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Thursday, June 17, 2010

The Wicked Witch of the Preschool

There has been much written recently about the lunacy that is the accusations of child witches throughout Africa (well much written by the atheosphere at least). Recently one of these 'witch hunters' came back to the US to talk to American church congregations. Her name is Helen Ukpabio and at a Houston church she talked about the 'good' she was doing. In Nigeria, her home country, she has been going around telling people of the dangers of child witches. She espouses such idiocy as "if a child under the age of 2 screams in the night, cries and is always feverish with deteriorating health, he or she is a servant of Satan." Wait...so if a young child is sick and in pain...that means they have the devil in them? Unless I'm mistaken, wasn't there some talk a while back about this germ theory of disease?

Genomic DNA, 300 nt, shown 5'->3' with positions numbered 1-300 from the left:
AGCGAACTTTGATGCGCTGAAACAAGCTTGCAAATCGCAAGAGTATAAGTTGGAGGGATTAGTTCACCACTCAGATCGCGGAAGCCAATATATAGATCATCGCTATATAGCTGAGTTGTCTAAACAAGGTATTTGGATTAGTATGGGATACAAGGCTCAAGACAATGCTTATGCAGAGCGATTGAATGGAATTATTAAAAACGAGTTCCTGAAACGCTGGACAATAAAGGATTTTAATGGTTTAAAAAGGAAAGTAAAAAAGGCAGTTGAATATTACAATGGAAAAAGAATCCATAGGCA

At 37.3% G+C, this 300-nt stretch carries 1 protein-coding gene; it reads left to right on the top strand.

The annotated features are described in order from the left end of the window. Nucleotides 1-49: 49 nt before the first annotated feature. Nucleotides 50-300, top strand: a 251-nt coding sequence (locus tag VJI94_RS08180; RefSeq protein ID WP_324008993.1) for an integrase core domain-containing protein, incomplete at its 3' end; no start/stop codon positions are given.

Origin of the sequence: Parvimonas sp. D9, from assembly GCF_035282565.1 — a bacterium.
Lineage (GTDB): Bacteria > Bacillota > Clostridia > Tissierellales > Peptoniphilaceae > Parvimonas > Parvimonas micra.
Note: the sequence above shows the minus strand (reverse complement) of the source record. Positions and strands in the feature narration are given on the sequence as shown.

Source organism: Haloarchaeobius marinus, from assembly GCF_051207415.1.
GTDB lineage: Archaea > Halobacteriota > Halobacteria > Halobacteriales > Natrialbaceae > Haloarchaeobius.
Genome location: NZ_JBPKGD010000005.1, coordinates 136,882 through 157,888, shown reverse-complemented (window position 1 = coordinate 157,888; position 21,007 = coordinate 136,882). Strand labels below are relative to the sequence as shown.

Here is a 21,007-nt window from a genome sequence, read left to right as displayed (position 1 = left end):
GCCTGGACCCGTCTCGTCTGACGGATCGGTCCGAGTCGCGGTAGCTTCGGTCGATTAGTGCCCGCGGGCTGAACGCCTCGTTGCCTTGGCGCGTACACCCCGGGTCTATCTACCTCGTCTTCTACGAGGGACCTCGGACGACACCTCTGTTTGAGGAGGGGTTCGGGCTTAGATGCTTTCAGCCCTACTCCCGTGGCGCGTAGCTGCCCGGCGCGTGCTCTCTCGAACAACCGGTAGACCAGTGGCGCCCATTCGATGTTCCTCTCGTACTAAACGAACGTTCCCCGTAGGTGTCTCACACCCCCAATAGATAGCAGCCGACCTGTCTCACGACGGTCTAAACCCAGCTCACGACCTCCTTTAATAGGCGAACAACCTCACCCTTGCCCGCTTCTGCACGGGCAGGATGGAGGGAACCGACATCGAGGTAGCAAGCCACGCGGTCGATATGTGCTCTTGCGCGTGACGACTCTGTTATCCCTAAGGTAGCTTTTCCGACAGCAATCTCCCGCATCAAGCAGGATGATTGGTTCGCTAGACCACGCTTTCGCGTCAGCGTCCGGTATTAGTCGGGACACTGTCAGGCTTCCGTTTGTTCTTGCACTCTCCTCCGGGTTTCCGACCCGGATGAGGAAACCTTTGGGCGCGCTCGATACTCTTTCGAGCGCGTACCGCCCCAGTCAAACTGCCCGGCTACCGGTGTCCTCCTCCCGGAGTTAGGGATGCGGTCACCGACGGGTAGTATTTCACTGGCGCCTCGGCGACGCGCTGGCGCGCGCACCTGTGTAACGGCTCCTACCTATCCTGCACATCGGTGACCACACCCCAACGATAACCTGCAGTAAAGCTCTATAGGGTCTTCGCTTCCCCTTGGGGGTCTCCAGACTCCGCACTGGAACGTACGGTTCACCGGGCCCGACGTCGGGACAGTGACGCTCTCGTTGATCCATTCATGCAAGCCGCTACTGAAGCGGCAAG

What is sad is that people over here in America are just eating it up as if she is doing some good. After all, there have been many missionaries from the states to parts of Africa who have fueled other such child witch hunts. I just have to ask how deluded does a person have to be to think that convincing families to abandon, torture and kill their own children and then get all the neighbors in on it is a good thing. When people do stand up to her and call her out on the atrocities she is enacting, she waves the criticism of by saying that it simply doesn't happen. Despite the fact that people have video and photo documentation of these events and recorded statements by the families who have abused or killed or allowed for the abuse or killing of their own children. When pushed to answer for this she simply answers that the reason she knows that it doesn't happen is "because I am an African!" and "family ties are too strong to have a child on the street.” Thankfully because of international outrage at such events, the Nigerian government has enacted laws against anything that fuels the hunt for child witches. What might be Helen Ukpabio response to these laws? Well, she has decided to sue the government for infringing on her freedom of religion. I'll wait now for the the readers to finish with the requisite facepalm.